After denouncing the sacking of Gordhan, oppositionists and ANC dissidents hit the streets. Then it's over to parliament
Pro-democracy forces brought tens of thousands of protestors into South Africa's streets last week following President Jacob Zuma's ousting of Pravin Gordhan from the Finance Ministry and his replacement with Malusi Gigaba. 'I don't ask questions. I simply comply with the instructions given to me', said Gigaba on being appointed. This marks the fifth change in finance minister in two years. On 18 April, a vote of no-confidence in President Zuma is due to be held. He is expected to win comfortably, although much will be read into the size of the winning margin.
Anxiety is growing that Gigaba's accession signifies the completion of the 'state capture' of public finances by Zuma's patronage network and the Gupta family, which has joint business interests with Zuma's family and friends, as well as an increasing stake in local industry and commerce (AC Vol 58 No 5, Zuma's anti-Gordhan play). Foreign and domestic investors are worried by the plunge in the local currency, the rand, and the downgrading of South Africa's credit rating to 'junk' status that followed Gordhan's sacking (AC Vol 58 No 4, The state of Jacob Zuma's presidency).
Some 60,000 demonstrators took to the streets of Pretoria, while in Cape Town 20,000 descended on Parliament in the largest protest marches since those of the late 1980s and early 1990s which preceded the first fully democratic elections in 1994. Demonstrators crowded around the gates of the Guptas' Saxonwold compound in Johannesburg. Family members were rescued by armoured military vehicles as Jeremy Cronin, Deputy General Secretary of the South African Communist Party, one of the Triple Alliance partners of the African National Congress, denounced 'the parasitic looting and patronage networks that have penetrated into the uppermost echelons of the state and the ANC' (AC Vol 58 No 7, SACP threatens JZ). Cronin claimed that the real reason for the dramatic midnight cabinet reshuffle a week earlier was to prevent Gordhan from justifying in the courts his refusal to allow the Guptas access to leading banks and the block on them from acquiring Vardospan, a bank currently owned by Habib Bank. There is little doubt that Gigaba will quickly remove obstacles that Gordhan had placed in their way.
The protestors who brought major cities to a standstill on Friday included dissident ANC members, trades unionists and SACP members, as well as the Democratic Alliance (DA), whose leader, Mmusi Maimane, made an impassioned speech to a crowd of thousands in Pretoria. The marches and rallies were well organised and generally peaceful. A dozen or so civil society organisations under the umbrella of Save South Africa, a coalition of ANC dissidents and CSOs, were also represented.
Some political commentators sensed an atmosphere similar to that which led to the overthrow of apartheid in the late 1980s, driven by the home-grown anti-apartheid coalition, the United Democratic Front. 'I think the genie is out of the bottle and there is a lot of life left in this popular uprising,' said one leading civil society leader. 'But it could be a long haul.'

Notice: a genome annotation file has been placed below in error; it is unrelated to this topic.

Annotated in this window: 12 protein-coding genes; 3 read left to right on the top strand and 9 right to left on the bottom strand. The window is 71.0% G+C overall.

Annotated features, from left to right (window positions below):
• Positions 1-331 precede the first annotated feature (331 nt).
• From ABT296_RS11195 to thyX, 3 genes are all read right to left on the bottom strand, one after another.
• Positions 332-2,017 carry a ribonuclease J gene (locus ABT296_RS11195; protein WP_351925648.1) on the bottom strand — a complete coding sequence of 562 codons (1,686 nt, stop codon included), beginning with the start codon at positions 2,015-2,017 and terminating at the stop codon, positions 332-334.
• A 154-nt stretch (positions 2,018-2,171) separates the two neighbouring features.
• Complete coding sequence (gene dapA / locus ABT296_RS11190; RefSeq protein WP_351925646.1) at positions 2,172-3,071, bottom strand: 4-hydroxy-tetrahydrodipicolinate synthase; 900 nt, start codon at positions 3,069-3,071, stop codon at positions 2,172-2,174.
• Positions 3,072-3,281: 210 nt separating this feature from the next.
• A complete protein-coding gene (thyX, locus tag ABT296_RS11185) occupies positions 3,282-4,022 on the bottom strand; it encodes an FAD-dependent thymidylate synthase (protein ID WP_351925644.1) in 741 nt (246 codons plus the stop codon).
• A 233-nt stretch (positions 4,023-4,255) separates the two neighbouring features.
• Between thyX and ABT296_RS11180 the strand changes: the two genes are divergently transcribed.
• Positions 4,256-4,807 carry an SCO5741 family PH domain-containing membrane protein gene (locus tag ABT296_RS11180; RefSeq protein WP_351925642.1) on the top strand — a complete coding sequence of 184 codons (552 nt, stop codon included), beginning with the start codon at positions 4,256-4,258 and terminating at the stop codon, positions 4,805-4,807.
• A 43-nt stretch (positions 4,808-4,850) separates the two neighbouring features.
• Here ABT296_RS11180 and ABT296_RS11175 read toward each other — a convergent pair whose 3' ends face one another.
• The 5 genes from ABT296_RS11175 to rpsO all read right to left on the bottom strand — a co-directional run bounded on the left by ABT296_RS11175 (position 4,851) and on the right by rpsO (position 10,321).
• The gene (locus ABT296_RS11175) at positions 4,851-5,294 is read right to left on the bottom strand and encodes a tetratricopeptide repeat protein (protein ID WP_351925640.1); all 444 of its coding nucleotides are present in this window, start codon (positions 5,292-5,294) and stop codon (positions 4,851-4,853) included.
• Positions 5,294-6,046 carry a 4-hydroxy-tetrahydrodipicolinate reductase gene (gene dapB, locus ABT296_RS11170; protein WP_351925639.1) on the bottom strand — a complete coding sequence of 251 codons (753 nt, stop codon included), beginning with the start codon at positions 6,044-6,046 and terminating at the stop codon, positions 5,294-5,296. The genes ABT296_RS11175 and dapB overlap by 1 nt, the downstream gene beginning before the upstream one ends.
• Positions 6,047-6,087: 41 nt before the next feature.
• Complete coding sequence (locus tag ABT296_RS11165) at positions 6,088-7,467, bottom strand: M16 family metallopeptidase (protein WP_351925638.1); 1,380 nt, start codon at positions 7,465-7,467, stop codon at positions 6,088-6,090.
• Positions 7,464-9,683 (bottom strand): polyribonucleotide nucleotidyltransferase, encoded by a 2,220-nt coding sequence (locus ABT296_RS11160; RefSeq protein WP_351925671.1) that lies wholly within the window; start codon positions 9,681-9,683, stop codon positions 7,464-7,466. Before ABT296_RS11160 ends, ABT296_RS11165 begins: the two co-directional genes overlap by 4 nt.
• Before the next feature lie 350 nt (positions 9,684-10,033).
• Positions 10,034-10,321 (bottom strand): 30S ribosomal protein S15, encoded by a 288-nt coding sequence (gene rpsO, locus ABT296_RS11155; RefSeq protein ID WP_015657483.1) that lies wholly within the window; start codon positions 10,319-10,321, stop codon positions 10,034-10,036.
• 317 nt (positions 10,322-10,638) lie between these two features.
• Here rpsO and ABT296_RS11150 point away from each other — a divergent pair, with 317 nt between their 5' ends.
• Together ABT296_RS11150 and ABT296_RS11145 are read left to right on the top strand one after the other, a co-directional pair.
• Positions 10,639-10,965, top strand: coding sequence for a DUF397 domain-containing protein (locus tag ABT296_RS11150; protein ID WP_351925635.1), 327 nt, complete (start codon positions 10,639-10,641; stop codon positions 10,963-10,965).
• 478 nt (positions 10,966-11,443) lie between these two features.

Wednesday 12 April was set to see a massive demonstration called by the DA and the Economic Freedom Fighters converge on the Union Buildings in Pretoria. On Tuesday 18 April, another demonstration is scheduled for Cape Town as Parliament hears the no-confidence motion in Zuma. The United Democratic Movement has applied to the courts for this vote to be conducted by secret ballot and the petition has been allowed. Zuma is widely expected to win but the size of his margin and the numbers who turn out on the demonstrations will be what everyone is watching.
One seasoned banker in London responsible for bringing billions of rands' worth of investment and securing capital loans worth hundreds of billions said he was shell-shocked by the firing of Gordhan. 'It's game over for South Africa on the international capital markets,' he said. 'This is self-harm on a scale which makes Brexit look like a tea party.'
Despite the dire implications for the South African economy, which has seen a general slowing of foreign investment since major labour violence in 2012, Zuma intends to send his new Finance Minister on an investment road-show at the earliest opportunity, Africa Confidential has learned. Gordhan is also said to be keeping his options open in terms of maintaining contact with foreign investors. He has called for mass mobilisation inside the country for Zuma to go and clearly has no intention of leaving the political arena but has given no indication of his next move.
Zuma's command of the upper reaches of the ANC is convincing. He won the support of the National Working Committee before sacking one-third of his cabinet and Deputy President Cyril Ramaphosa was forced to apologise after criticising the reshuffle in public. Zuma is now expected to get his way at the ANC's policy conference in June, with his campaign for 'radical economic transformation'. His critics see this as a smokescreen for raiding the state coffers, although there is a widespread consensus on the need to address poverty, inequality and joblessness. Such success would also set the scene for Nkosazana Dlamini-Zuma to succeed him as ANC President at the party's Elective Conference in December. Dlamini-Zuma declared last Friday that the protests were 'rubbish' and just another example of white privilege and the resources white people controlled.
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